What is Resilience?
Happy 2017 and Happy Year of Resilience!
As I mentioned in my last post I am honoured to be teaming up with Nicky and Bex this year to share with you some insider knowledge about resilience and how to build it.
Over the coming months we will be rolling out a fabulous resilience programme that’s easy to follow and based on the best psychology research out there at the moment. We’ll look at the physical and mental benefits of relaxation, exercise, social connections, and personal development and we’ll put these into practice. Win!
This being the first month I thought the best place to start was by making sure we are all on the same page about what resilience is and by doing a resilience stock take.
There are two ways to think about resilience:
to be so strong that absolutely nothing bad ever penetrates, or
to be flexible enough to take the hits, rebound, bounce back.
Many of us (myself included at times) think we must be the former. Strong and impenetrable, affected by nothing, able to cope with everything. Lovely in theory but IMPOSSIBLE and when we can’t live up to this expectation it’s tough. We can be tough on ourselves and start telling ourselves we should be able to cope, we should be better than this, do more, be more, and down we go….
The reality is that unexpected things will happen, we will get tired, we will get stressed, we will get frustrated, we will get sad.
And that’s ok. Really it is.
This is where the second idea of resilience comes in, and is what we think of as resilience in the psychology world.
Resilience is having the skills, tools, and resources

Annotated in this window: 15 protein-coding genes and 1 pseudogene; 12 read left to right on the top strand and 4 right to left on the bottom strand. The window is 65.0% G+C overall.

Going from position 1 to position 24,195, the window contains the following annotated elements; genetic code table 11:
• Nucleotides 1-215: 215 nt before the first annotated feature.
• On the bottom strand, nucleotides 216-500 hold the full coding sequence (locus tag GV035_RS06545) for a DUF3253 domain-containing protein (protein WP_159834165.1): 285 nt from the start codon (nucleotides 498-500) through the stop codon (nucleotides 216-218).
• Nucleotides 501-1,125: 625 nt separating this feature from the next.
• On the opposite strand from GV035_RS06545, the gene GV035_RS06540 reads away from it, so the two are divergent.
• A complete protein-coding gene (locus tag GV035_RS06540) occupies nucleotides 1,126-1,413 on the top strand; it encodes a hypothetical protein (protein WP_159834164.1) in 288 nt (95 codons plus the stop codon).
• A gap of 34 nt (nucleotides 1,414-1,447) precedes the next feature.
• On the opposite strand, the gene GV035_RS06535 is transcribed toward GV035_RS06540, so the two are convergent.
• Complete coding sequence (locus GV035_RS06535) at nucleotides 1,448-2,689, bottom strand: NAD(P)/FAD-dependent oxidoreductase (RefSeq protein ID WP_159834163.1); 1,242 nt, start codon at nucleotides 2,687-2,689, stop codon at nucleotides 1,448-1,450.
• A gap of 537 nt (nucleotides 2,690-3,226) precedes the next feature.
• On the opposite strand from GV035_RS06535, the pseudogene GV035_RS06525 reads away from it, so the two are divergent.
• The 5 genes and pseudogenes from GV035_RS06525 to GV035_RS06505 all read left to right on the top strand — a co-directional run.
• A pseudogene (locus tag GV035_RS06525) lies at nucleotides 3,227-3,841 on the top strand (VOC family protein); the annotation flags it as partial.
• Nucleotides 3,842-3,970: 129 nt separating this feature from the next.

(both internal and external) to identify negative emotions,
to accept them, and rebuild.
This year I want to touch on a whole range of these skills, tools and resources. Some may be new to you but many will be things you already do or just seem common sense. That’s because most of the time we are resilient. Most of the time we do a good job of getting to school or work, enjoying our friends, spending time with family, walking the dog, and dealing with traffic. It’s just when something unexpected happens or the pressure gets turned up that we need some additional support or some help in accessing the support we already have.
Where do you start?
Our current support networks are where we are going to start. By using some thought challenging and problem solving techniques from the well-researched and effective solution focused brief therapy (the name pretty much gives away what SFBT is about – it’s about quick win problem solving and it’s great!) we are going to build a picture of what our resilience toolkits look like now, what we might want them to look like in the future, and how we are going to get there.
Signup to receive our very first FREE eBook below that includes some very helpful worksheets and information on how you can be more supported.
See you next month,
For more information about A Year of Resilience eCourse click on the button below.Resilience Toolkit | A Year of Resilience eCourse
About Juliet Battersby
Juliet Battersby is a registered Educational Psychologist who has worked in special education with the Ministry of Education, with serving personnel and their families in the New Zealand Defence Force (NZDF), and assessing children’s cognitive and academic functioning in private practice.
Juliet has an MA(Hons) endorsed in Clinical Psychology and a Post Graduate Diploma in Educational Psychology. She is a registered Educational Psychologist with the New Zealand Psychologists Board.